Selection of restorers and varieties for stalk sugar traits in sorghum

Reddy, B V S and Ramaiah, B and Ashok Kumar, A and Reddy, P S (2007) Selection of restorers and varieties for stalk sugar traits in sorghum. Journal of SAT Agricultural Research, 5 (1). pp. 1-3.

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In India, sorghum (Sorghum bicolor) is an important staple food crop for a large population and ranks fifth in area and production next to rice (Oryza sativa), wheat (Triticum aestivum), maize (Zea mays) and barley (Hordeum vulgare). Sorghums that have 10–25% sugar in stalk juice at grain maturity are called sweet sorghums (Harlan and deWet 1972). Sweet sorghums are characterized by their wider adaptability, rapid growth and sugar accumulation associated with high biomass in the semi-arid tropics (Smith et al. 1987). The sugars presented in the stalk juice of sweet sorghum can be fermented and converted to ethanol using relatively simple techniques (Smith and Reeves 1981, Hill et al. 1987, Smith et al. 1987). Sorghum stalks are ideal for ethanol production as the ethanol is significantly cleaner (low sulfur), and potable alcohol produced from sorghum grains has superior quality. The feasibility of converting stalk sugars to ethanol/syrup/jaggery on or near farms, and the adaptability of sorghum to a wide range of environments prompted researchers to evaluate the potential of sweet sorghum as an alternative crop for ethanol production (Daniel et al. 1991).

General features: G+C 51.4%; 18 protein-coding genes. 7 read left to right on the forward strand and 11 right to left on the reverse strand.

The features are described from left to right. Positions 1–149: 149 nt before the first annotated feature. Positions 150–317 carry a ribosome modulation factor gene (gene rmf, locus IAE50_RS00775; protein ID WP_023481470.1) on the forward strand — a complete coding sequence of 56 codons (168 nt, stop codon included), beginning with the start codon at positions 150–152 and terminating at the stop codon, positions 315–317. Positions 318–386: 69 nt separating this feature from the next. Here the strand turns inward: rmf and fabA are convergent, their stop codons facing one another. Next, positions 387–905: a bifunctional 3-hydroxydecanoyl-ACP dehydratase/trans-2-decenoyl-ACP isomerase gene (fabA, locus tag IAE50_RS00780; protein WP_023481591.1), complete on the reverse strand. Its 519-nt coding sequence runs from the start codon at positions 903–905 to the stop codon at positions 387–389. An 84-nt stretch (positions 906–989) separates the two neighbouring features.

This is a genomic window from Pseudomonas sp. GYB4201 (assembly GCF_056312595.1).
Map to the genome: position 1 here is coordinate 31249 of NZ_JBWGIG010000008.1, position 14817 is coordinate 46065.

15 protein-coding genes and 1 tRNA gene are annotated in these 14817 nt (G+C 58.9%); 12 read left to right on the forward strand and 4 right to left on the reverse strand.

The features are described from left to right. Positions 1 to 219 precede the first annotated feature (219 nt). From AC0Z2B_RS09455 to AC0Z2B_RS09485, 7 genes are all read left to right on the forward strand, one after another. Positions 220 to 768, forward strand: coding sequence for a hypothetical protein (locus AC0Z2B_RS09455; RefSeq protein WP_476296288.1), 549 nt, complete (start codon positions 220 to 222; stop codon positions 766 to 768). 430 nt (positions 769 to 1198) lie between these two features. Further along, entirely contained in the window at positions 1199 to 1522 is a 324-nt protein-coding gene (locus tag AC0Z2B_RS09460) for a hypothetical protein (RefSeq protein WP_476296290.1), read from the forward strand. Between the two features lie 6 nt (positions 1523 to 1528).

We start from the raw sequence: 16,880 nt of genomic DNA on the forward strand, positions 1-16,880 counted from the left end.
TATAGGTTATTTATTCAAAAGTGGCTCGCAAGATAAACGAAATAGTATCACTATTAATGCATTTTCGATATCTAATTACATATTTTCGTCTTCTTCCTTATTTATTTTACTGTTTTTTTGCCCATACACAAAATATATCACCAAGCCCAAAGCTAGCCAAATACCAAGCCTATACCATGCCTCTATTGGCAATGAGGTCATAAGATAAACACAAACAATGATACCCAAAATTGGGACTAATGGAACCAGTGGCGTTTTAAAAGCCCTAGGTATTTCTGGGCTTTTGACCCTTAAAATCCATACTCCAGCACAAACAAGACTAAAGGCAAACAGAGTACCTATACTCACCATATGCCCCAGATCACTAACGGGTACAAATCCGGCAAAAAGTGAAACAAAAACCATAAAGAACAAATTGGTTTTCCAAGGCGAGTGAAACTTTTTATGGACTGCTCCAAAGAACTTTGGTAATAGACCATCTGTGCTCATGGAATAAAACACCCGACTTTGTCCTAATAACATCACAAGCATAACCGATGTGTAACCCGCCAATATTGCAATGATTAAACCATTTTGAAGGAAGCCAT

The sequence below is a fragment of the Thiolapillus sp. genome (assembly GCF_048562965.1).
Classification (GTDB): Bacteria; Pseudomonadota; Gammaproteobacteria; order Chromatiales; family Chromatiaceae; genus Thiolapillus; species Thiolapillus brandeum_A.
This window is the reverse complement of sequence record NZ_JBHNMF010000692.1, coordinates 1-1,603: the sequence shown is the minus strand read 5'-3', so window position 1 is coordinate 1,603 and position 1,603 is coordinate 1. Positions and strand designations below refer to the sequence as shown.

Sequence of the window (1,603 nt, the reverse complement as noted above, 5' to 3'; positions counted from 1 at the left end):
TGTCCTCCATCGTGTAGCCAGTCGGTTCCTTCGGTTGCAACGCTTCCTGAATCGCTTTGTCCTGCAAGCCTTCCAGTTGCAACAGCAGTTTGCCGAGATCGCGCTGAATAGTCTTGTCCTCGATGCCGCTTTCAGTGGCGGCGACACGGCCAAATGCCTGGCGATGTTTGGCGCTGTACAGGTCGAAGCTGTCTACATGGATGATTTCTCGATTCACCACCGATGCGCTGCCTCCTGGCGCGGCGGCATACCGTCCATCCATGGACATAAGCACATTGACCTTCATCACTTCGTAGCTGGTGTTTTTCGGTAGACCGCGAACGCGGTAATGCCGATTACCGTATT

Item Type: Article
Subjects: Mandate crops > Sorghum
Depositing User: Library ICRISAT
Date Deposited: 27 Oct 2011 08:41
Last Modified: 11 Nov 2011 09:24
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Acknowledgement: UNSPECIFIED
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